‘The Devil’s Music’ by Jane Rusbridge

This looks like the type of book I might pick up in a bookshop, read the blurb and then put back; indeed I think I may even have done exactly that.  I was however encouraged to read it by a comment from a friend who recommended it on the basis that it examined the impact a childhood memory might have on an adult life.

This is a topic I’ve been thinking about in my own writing recently, and it’s always good to see how others have approached it

I’m very happy that I have now read it; it’s beautifully written with an underlying uncertainty verging on a mystery that propels the narrative.

The story focuses on Andy, as a child in the  late 1950s, early 1960s, and then, in a present day 1990s.  His first person narratives in both periods are punctuated with the perspective of his mother Helen, in the second person, during his young childhood.

Andy has a baby sister, Elaine, who is described by their father as ‘not being all there’.  As an adult Andrew is haunted by the memory of the day he is left to look after the baby on the beach while his mother and other sister Susie go for ice creams and his belief that he was responsible for the death of his sister.

To keep order and control in his life Andy practices the knots his grandfather has taught him.  A thick vein of rope and knot imagery runs through the book, from nooses with which Andy ties up Susie, to doormats he makes as useful gifts as an adult.

But as the novel progresses there is a metaphorical unravelling of the stories Andrew has told himself about his family.

This felt to me like a tale of abandonment.  Helen, the mother, leaves her young children Andy and Susie behind when she disappears.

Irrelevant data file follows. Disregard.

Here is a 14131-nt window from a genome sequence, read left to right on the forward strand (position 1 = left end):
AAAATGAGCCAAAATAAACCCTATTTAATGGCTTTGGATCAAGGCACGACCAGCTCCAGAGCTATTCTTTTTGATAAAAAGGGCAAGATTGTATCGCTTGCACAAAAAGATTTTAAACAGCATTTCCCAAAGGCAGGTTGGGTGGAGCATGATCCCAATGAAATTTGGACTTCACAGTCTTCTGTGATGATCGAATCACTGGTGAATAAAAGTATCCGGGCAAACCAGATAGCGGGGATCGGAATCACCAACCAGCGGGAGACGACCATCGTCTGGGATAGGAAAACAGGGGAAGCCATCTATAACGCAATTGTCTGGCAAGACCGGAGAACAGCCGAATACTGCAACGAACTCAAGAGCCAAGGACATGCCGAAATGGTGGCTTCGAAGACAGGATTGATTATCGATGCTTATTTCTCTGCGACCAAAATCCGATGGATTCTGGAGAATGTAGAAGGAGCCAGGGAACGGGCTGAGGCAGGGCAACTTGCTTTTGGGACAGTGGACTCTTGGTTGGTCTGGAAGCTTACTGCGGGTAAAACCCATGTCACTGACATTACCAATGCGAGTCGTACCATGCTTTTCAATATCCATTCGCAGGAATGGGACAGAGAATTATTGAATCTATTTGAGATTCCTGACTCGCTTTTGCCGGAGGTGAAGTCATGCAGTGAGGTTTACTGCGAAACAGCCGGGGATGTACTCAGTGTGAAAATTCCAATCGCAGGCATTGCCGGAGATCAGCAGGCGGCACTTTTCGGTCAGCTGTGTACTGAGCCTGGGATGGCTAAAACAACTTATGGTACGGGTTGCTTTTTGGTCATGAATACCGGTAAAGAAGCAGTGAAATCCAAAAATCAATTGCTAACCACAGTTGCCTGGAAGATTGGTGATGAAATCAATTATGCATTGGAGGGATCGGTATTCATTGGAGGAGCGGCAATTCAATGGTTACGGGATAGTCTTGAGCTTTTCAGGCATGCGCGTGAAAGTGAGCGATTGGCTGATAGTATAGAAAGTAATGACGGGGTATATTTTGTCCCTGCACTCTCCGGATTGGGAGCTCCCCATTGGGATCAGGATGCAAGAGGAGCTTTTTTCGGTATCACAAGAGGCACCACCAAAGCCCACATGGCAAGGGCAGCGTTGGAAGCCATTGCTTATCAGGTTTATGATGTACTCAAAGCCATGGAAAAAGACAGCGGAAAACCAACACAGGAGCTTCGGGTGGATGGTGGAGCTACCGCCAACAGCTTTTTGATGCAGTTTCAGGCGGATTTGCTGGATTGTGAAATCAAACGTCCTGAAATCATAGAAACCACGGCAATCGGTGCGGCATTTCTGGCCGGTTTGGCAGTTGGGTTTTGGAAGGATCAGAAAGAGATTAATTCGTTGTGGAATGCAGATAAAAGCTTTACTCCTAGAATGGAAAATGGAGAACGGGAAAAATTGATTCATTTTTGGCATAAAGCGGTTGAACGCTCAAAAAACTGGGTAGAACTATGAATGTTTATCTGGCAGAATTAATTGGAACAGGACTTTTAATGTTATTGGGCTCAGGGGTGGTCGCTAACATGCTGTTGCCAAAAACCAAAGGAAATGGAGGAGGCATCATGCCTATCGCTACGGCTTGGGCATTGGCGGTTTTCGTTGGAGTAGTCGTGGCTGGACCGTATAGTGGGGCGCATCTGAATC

The father, although physically present, is emotionally absent from his children, a state which extends past death, when he leaves them the difficulty of tracking down Helen when he leaves part of his estate to his abandoned wife.

Andy, as a child hides away under the stairs, or in his stories of Harry Houdini, whenever he is afraid, and as an adult simply runs away from anyone who tries to care for him.  He is no help to his sister and her awful children, and even at the end of the novel he runs away just as his mother is about to return, although he does send her a knotted bracelet, as well as invites his girlfriend to go with him,  marking the first time a woman has been more than just a transient to him.

Andy is a character who evokes a lot of sympathy as a confused and troubled child, while at the same time being clearly someone with whom it would be very difficult to live.

The character of Helen, the mother, is a morally ambiguous one; is she so overwhelmed by grief and depression that she cannot cope, or is she weak and selfish?  I think the question is left open.  She couldn’t defend and protect Andy when he was a child, and then  she abandons him when she leaves the family home to live with her lover.

Her subsequent life might be an extreme attempt to assuage her guilt, by spending her life looking after two handicapped children and a badly injured lover, without realising that Andy, the child left behind, is emotionally crippled.

The exploration of what a child understands of the adult world, his perception of cause and effect, and the assumption of blame for events which happen around him, is thought provoking.  Left without any effective communication with either of his parents, the child takes these fractured experiences with him into adulthood.  It’s an idea that bears quite a lot of reflection.

The novel is interesting structurally; written in the present tense, with two first person points of view, a second person, and finally, in the prologue, the third person.  First person aids the immediacy of perception and the portrayal of the thought processes of a character not always behaving rationally, while in the second person, our view of Helen is at a distance; we’re more actively encouraged to judge her.

Do give it a go.

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2 Comments

  1. What a beautifully written review. I’m glad you enjoyed it, x

    Reply

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